But there's another group that I think gets modern economics wrong. It's a smaller group, but a vocal one and a growing one: libertarians.
If you ask a libertarian about modern economics they'll often - though not always - respond in the way that this commenter did at David Henderson's post on Noah. It's sort of the exact opposite of the people who consider economists to be free market priests mixing philosophy with economics and it's pervasive in the libertarian community among economists and non-economists alike (which in a way is the saddest part). Here's a selection:
"Since at least the time of the Kathedersozialisten, criticism of markets by "economists" has been what has served the social function of the Medieval clergy: as sources of "truth" to provide a rational for the power of the State. Along with intellectuals more generally."I'm sure most readers have heard a version of that before. Hell, some readers I'm sure have asserted a version of that before. It's the trump card they play every time a real economic scientist ever wants to try to understand a friction or asymmetry in human social behavior - either (a.) you're anti-market! or (b.) you're trying to justify the state moving in! The reality is that almost no economists are anti-market. Libertarians who make this claim only come to that conclusion because they think they only way to be market oriented is to share their political views. Another reality is that most economists care a whole lot more about economic science than politics. That's why we're economists and not political scientists or political journalists.
Take the minimum wage. I've formed pretty solid views on the empirical work on the minimum wage and where I think the gaps are in the empirical work. My views on the politics of the minimum wage aren't nearly as solid. I've said in the past that I don't lose sleep over the minimum wage because of the empirical work, but at the same time I have trouble enthusiastically supporting an increase (particularly at the federal level) because it seems like such a blunt tool and it's possible it could hurt certain people when it seems to me we have better ways of helping everyone. You just don't see me jumping into that fight. You will see me jump into discussions about the economics of the minimum wage (as I did earlier this spring).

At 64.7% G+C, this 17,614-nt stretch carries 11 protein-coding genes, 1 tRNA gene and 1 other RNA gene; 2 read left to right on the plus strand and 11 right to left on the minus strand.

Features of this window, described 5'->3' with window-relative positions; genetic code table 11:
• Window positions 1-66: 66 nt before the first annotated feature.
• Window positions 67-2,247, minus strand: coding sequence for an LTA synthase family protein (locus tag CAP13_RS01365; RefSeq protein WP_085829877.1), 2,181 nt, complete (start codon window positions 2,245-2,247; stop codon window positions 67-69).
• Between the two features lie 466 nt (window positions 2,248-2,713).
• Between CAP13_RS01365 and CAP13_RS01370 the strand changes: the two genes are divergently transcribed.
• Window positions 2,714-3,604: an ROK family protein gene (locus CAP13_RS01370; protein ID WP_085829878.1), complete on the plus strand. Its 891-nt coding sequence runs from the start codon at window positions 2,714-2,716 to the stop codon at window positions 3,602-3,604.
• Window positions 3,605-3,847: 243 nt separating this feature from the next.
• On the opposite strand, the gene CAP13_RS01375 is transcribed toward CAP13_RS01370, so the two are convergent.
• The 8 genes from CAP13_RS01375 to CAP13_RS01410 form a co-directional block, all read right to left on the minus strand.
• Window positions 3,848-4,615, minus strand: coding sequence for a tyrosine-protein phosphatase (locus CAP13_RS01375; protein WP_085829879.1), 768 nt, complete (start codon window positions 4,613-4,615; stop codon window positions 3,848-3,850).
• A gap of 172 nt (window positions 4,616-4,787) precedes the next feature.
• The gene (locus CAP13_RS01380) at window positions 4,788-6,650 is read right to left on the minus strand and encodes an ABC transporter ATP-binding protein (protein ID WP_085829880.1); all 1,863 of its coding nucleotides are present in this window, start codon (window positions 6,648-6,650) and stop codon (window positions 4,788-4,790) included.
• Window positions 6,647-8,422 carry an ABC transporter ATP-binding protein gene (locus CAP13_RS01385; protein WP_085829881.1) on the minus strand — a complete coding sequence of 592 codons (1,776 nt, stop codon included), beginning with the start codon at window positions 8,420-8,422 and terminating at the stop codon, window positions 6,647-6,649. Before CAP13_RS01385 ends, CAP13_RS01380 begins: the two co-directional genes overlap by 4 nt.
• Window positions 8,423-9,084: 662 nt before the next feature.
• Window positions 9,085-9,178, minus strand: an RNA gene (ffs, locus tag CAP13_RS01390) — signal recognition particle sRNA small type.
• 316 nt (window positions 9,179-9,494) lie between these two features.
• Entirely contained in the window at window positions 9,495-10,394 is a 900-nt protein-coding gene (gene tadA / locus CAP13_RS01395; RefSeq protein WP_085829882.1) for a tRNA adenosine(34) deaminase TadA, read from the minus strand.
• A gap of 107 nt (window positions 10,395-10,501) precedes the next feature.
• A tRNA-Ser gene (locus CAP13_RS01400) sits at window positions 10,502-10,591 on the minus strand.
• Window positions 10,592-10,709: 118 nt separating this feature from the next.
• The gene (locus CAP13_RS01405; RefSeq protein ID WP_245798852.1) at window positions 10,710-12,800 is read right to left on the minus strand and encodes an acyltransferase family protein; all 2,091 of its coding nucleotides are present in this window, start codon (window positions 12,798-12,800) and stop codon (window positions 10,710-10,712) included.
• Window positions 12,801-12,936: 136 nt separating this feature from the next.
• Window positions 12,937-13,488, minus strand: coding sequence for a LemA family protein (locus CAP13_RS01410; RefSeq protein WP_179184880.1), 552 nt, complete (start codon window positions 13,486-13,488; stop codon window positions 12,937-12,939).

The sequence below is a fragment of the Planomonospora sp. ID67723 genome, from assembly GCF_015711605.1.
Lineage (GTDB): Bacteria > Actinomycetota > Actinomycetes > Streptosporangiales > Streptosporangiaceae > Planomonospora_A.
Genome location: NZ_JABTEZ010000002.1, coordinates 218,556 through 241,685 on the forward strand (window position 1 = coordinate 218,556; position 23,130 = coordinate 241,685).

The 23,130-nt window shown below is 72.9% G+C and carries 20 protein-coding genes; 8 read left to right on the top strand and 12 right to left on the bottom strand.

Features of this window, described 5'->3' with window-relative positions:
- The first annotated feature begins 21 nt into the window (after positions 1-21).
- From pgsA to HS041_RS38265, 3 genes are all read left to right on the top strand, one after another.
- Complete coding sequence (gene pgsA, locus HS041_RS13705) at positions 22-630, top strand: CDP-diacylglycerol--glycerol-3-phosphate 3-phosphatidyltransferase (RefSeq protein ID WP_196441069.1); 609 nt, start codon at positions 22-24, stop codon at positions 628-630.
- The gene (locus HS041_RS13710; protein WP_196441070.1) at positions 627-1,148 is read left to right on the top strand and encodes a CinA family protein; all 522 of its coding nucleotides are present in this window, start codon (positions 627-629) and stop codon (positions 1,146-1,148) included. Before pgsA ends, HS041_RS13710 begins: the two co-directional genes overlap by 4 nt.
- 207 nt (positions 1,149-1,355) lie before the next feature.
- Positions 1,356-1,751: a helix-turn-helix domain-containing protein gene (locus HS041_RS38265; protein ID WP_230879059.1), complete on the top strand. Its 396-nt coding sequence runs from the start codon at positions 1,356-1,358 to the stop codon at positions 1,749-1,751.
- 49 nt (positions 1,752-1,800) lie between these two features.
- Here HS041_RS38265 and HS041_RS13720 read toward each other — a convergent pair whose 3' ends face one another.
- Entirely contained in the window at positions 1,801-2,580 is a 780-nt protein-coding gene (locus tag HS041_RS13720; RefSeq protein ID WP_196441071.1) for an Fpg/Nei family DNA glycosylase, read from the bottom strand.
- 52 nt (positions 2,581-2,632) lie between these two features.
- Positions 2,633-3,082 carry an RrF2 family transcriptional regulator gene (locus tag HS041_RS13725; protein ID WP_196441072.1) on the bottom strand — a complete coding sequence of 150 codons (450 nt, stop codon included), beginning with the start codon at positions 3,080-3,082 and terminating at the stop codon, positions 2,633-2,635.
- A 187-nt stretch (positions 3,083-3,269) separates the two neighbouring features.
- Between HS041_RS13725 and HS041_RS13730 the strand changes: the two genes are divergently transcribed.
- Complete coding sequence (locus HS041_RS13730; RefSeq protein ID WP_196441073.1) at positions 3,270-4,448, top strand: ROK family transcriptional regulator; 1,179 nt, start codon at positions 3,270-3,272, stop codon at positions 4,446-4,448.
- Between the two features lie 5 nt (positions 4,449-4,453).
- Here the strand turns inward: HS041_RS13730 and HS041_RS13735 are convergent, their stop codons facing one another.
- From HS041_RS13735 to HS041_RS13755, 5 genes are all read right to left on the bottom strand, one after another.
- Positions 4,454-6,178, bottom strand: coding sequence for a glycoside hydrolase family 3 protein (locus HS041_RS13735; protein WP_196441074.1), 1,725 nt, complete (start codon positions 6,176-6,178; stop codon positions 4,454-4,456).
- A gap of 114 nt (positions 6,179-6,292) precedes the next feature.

Often, when I come across libertarians that think most economics is a justification for the state, they'll assume my scientific views imply a political perspective. And it's not surprising that they do - few people think about government and politics as much as libertarians.
Sometimes I get pretty heated on politics and policy. The stimulus debate and the ultimate fiscal austerity were big enough problems that I enthusiastically jumped in. The government pay freeze and shut-down infuriated me because of its stupidity and the way it was hurting regular families in an even more direct way than austerity generally. When my wife works herself like crazy at a federal job where they don't get sufficient staff to support her work because of a hiring freeze, sufficient compensation because of a pay freeze, when she with her fellow public employees are trash-talked by libertarian and conservative pundits, and then on top of that we have concerns about job security because of a stupid shut-down that should have never happened, it makes me angry.
But to a large extent that's Daniel Kuehn the citizen, not Daniel Kuehn the economist. The most I jump into politics/policy as an economist is in evaluating federal programs, which I've done a fair amount of. I tell them if what they're doing works or doesn't work. This is policy relevant to be sure, but I am not spinning some kind of justification for the state much less criticizing the market. I also don't know what the answer to the question "does what you are doing work?" will be before I do the analysis, so none of my results can be construed as an attempt to justify the state.
Nevertheless, if you are a modern economist and you are not a libertarian this is the sort of crap you'll have to deal with on a regular basis if you spend any time talking to libertarians.